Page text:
NIGERIA – To beat terrorism in Nigeria, change the narrative

Washington Examiner | by Douglas Burton | Sept. 5, 2019


By all accounts, the wealthy and teeming nation of Nigeria is one of the most dangerous places on Earth.

Murders and kidnappings are a scourge even on the modern highways leading out of the capital of Abuja, where bandits kidnapped six hapless citizens on Aug. 26. The Islamic State’s affiliated Islamic State of West Africa overran a Nigerian military base in the northeast state of Borno Aug. 10, pushing the Nigerian army to relocate to safer areas. President Trump met with President Muhammadu Buhari at the White House on April 30 last year, congratulating him for making progress in the war on terror but urging him to do much more, especially for the nation’s Christians.

Yet remedies to Nigeria’s crises are all about the narrative. As one version would put it, murder-kidnappings in north central Nigeria are one front in Nigeria’s war with criminality. As another version runs, this is part of a war with Islamic State-affiliated terrorist armies. The ISIS terrorists have snuffed out more 37,000 Nigerian lives in the last 10 years. On the other hand, thousands of citizens, chiefly farmers, reportedly have been murdered by Fulani terrorists raiding villages under the shout of “Allahu Akbar!”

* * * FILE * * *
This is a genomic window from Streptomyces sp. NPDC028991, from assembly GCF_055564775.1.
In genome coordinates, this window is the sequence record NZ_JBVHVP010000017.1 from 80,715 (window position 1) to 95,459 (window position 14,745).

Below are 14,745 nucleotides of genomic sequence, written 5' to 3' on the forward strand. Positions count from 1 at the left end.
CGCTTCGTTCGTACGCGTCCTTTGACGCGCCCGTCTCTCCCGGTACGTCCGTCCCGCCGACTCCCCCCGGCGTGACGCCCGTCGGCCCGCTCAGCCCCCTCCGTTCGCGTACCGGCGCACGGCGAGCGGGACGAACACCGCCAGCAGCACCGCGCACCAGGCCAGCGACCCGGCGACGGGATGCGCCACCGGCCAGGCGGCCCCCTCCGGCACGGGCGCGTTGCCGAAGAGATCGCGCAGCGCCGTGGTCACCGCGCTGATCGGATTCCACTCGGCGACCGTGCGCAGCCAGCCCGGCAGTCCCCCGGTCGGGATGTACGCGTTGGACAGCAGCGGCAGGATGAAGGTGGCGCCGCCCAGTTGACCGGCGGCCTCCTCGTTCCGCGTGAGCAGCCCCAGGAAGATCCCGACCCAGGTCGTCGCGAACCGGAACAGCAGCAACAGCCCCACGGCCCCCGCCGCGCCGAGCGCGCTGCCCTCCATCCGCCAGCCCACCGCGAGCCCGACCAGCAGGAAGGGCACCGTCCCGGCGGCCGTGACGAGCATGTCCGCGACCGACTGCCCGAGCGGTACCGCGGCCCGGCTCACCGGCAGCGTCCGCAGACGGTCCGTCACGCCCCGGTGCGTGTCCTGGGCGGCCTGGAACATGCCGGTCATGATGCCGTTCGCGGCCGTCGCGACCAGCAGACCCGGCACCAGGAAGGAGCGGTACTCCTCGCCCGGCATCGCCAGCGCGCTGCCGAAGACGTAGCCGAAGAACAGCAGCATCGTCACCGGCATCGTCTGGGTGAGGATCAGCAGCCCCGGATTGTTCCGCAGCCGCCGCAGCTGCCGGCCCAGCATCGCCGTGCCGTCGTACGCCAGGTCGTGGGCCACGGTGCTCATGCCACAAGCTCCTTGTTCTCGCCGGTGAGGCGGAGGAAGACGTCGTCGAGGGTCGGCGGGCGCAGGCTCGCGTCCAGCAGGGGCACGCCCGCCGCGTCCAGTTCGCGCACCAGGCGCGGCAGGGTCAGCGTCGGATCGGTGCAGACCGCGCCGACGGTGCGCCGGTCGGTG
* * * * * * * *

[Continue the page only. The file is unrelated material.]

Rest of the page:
Are the two threats closely related? The policy wonks at Foggy Bottom say “no.” Advocates for persecuted minorities in Nigeria say “yes,” insisting that jihadism is the undercounted enemy of peace and security in Africa’s Sahel.

The consensus of State Department experts is that the thousands of murders by the so-called Fulani herders may be reduced to a battle between cattle herders and sedentary farmers due to desertification. “Clashes between farmer and herder communities can also take place across — or be perceived to be due to — religious and ethnic divide,” according to the State Department’s Religious Freedom Report for 2018. Translation: “It’s complicated.”

Department of State careerists simply downplay the explanation of religious hatred driving the displacement of Christian farmers, according to Dede Laugesen, executive director of the advocacy group, Save the Persecuted Christians. “The Department of State bends over backwards to show it is friendly to Muslims and often refuses to acknowledge the religious component of violence driven by Sharia-supremacists.”

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